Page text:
French regulators rule against Expedia in rate parity case [UPDATED]
Regulators in Paris have ruled that Expedia Inc hotel contracts dating from 2011 represent a significant imbalance between the hotels and the online travel agency under French commercial law, according to a copy of their judgment, which has been leaked to Tnooz.
The Commercial Tribunal of Paris has ruled against the company in the year-old case but did not recommend that Expedia be fined. (It does not have direct regulatory power; it refers cases to court.)
This case centers around French commercial law. It is legally distinct from the French competition authority’s investigation into the contracts.
In a key passage, regulators wrote, in translation:
“due to lack of adequate consideration, clauses aimed at automatic obtainment of the best promotional, and tariff conditions in contracts of the incriminated hotels located on French territory, constitute a significant imbalance within the meaning of article L442-6 1 2nd and are null.”
The tribunal found that the contracts have a lack of sufficient compensatory measures under French commercial law.
On the one side is a hotelier who must drop its price by clipping strongly on its profit margins. On the other is a global website that loses little, if any, money when it drops prices in retaliation for a hotel breaking rate parity agreements.
The tribunal’s ruling applies immediately, even if Expedia appeals the decision.
UPDATE 8pm ET: Expedia issued the following statement to Tnooz this evening:
“Expedia currently is reviewing a judgment issued by the Paris Commercial Court yesterday, pertaining to certain so-called “price parity clauses” contained in old and previous forms of Expedia’s agreements with a limited number of French hotels.
While this is a complex judgment and we are considering our options, we are pleased to note that by not imposing any fines, the Paris Commercial Court determined that there was no harm caused to hotels by Expedia’s so-called “parity clauses” and that there was no intent by Expedia to cause any such harm.
Moreover the Court excluded current and future “parity clauses” from its review, which therefore are not prohibited by this judgment.
Expedia has always been focused on ensuring that the best rates and availability are presented to consumers in order to attract travelers to our sites to book with our partners.
By doing so, Expedia helps its hotel partners become visible and bookable to consumer globally, contributes to the development of tourism in France and provides transparency to the market which enables travelers to find the right hotel at the right price as efficiently as possible.”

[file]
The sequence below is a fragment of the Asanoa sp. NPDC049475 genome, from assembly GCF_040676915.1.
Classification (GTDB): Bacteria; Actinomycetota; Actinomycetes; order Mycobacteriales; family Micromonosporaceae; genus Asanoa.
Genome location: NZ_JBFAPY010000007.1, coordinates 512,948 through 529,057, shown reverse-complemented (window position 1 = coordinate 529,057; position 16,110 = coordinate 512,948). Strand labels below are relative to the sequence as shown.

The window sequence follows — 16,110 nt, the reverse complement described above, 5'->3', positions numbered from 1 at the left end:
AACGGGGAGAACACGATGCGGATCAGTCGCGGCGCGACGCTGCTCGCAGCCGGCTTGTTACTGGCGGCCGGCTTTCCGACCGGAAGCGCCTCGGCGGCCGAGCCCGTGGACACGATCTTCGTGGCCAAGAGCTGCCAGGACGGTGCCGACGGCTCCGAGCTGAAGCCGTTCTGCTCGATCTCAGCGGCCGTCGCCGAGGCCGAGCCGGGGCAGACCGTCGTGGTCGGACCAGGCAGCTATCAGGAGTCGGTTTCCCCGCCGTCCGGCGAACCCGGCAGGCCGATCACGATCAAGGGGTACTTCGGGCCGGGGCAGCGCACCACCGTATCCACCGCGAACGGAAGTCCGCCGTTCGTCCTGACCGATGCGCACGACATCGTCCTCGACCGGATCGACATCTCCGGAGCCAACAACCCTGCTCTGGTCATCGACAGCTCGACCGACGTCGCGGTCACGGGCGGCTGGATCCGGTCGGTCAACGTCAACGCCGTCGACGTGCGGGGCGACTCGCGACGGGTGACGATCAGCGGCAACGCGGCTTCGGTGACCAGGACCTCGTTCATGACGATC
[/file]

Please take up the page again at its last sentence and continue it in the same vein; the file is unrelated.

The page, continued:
The ruling affects contracts Expedia was using in 2011, which the company has previously said are significantly different from what’s in the contracts issued today. It’s unclear how the court might rule on the newly worded contracts.
UPDATE 8 May: The French hotel association Groupement National des Indépendants (GNI) issued a statement disputing Expedia’s interpretation that the contracts are substantively different.
What rate parity notices look like
The 2011 contracts include rate parity clauses and most-favored-nation status clauses, which refer to the contract clauses that stop operators from offering rates on their brand.com websites if those are lower than what they give online travel agencies.
A hotelier has anonymously shared with Tnooz an example of the kind of rate-parity breakage notice that Expedia Inc used to send to hoteliers:
A different French authority, focusing on competition laws, recently accepted an amendment by Priceline’s Booking.com to its contracts.
Since then, many hoteliers have claimed that its agreement with the giant online travel agency is still wrong and anti-competitive.
Nevertheless Booking.com’s changed wording on rate parity has satisfied French authorities. It is unclear if Expedia will follow its lead. (Here’s the backstory on how Booking.com eased its rate parity clauses after European pressure.)
The European Commission has said that a settlement with key countries like France will be made valid for all of the Continent. Germany has already ruled the most favored nation clauses to be illegal there.
In the US, rate-parity clauses have been ruled legal in several cases.
Sean O’Neill had roles as a reporter and editor-in-chief at Tnooz between July 2012 and January 2017.